When the airway pressure reached 40 mmHg, a faint breath sound was heard in the left lung. When the patient’s airway pressure was maintained at 17 mmHg, the tidal volume was approximately 435 ml, and the SpO2 was 99%, we believed that passive single-lung ventilation could also ensure systemic oxygen. Then, the surgeon began the operation with passive single-lung ventilation. Unfortunately, we did not perform arterial blood gas analysis at that time. Sevoflurane was administered through inhalation, and refentanil was administered as needed for analgesia during surgery. The patient resumed spontaneous ventilation after surgery, bronchoscopy showed there was a fissure in the left main bronchus in the inspiratory phase, and the left main bronchus was completely collapsed during the expiratory phase (Video-1). Preoperative chest CT also demonstrated significant stenosis and exaggerated bowing of the posterior membrane of the left main bronchus in this patient. However, there was only imaging and no paper report, so imaging was mistakenly ignored by anesthesiologists. The patient was diagnosed with ECAC (both BM and EDAC) by intraoperative bronchoscopy and chest CT (Fig-2).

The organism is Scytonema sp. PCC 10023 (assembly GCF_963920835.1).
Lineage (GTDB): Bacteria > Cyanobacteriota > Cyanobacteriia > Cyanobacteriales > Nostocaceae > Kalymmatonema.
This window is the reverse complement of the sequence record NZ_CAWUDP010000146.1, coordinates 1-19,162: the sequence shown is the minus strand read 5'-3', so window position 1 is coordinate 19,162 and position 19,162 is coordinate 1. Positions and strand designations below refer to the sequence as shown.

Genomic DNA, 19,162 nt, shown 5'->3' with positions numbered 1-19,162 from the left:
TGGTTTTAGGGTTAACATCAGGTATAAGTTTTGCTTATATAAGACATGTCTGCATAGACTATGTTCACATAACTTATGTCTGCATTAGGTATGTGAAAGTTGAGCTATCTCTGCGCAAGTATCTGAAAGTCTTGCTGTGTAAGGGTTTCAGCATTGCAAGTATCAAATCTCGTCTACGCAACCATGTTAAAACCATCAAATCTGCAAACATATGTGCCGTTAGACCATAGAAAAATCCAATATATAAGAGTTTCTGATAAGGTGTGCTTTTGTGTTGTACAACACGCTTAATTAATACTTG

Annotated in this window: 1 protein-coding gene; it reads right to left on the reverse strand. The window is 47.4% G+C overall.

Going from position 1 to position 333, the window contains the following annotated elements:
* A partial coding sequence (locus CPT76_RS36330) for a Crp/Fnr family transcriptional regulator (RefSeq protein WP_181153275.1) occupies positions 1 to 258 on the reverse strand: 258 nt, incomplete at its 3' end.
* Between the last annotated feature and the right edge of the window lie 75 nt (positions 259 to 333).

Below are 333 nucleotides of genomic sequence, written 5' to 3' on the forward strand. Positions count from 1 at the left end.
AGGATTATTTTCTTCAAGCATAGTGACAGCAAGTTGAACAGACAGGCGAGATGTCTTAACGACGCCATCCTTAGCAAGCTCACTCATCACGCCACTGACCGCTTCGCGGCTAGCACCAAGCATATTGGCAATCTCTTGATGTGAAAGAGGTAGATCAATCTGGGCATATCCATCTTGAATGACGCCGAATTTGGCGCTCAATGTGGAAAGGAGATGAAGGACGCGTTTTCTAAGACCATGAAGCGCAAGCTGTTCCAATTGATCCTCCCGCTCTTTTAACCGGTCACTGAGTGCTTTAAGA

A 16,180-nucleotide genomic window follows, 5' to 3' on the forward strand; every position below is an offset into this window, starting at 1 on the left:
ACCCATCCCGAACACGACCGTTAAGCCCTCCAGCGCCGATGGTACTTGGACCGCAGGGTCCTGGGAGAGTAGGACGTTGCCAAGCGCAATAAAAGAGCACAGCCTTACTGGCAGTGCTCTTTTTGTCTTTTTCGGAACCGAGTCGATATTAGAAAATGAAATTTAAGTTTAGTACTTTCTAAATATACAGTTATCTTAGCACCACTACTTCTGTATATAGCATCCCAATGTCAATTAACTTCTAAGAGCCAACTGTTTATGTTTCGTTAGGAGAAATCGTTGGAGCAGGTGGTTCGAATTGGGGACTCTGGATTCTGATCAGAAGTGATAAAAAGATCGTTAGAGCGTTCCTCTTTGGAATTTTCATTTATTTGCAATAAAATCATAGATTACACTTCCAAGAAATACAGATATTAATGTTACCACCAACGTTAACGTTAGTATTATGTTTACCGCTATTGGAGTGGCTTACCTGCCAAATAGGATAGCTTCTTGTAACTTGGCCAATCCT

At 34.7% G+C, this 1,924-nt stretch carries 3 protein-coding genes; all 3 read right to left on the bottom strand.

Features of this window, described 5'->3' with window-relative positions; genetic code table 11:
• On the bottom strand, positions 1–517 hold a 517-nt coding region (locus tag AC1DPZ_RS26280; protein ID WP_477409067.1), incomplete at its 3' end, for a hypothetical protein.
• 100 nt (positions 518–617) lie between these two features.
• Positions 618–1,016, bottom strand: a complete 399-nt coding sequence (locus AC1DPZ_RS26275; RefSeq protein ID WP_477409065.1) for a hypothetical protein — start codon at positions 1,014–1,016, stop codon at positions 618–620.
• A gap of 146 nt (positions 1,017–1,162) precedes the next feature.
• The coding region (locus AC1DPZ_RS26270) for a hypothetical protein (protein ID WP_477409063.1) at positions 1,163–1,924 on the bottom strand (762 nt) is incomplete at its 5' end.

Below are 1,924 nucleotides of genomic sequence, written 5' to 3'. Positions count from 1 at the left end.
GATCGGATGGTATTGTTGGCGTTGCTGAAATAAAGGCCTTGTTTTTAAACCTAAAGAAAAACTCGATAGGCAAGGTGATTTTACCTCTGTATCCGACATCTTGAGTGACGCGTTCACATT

When the patient was fully conscious, we removed the tracheal tube and brought him safely back to the ward. The patient was discharged 2 days after surgery, and the length of hospital stay was 5 days. We informed the patient about the perioperative diagnosis of ECAC in the left main bronchus and advised the patient to complete a pulmonary function test. He refused on the grounds that he had no clinical symptoms, such as dyspnea and shortness of breath. Therefore, respiratory clinic follow-up was recommended. Telephone follow-up was performed three months after the operation. The patient did not have any symptoms, such as pain or dyspnea, and no further treatment was intended unless symptoms developed.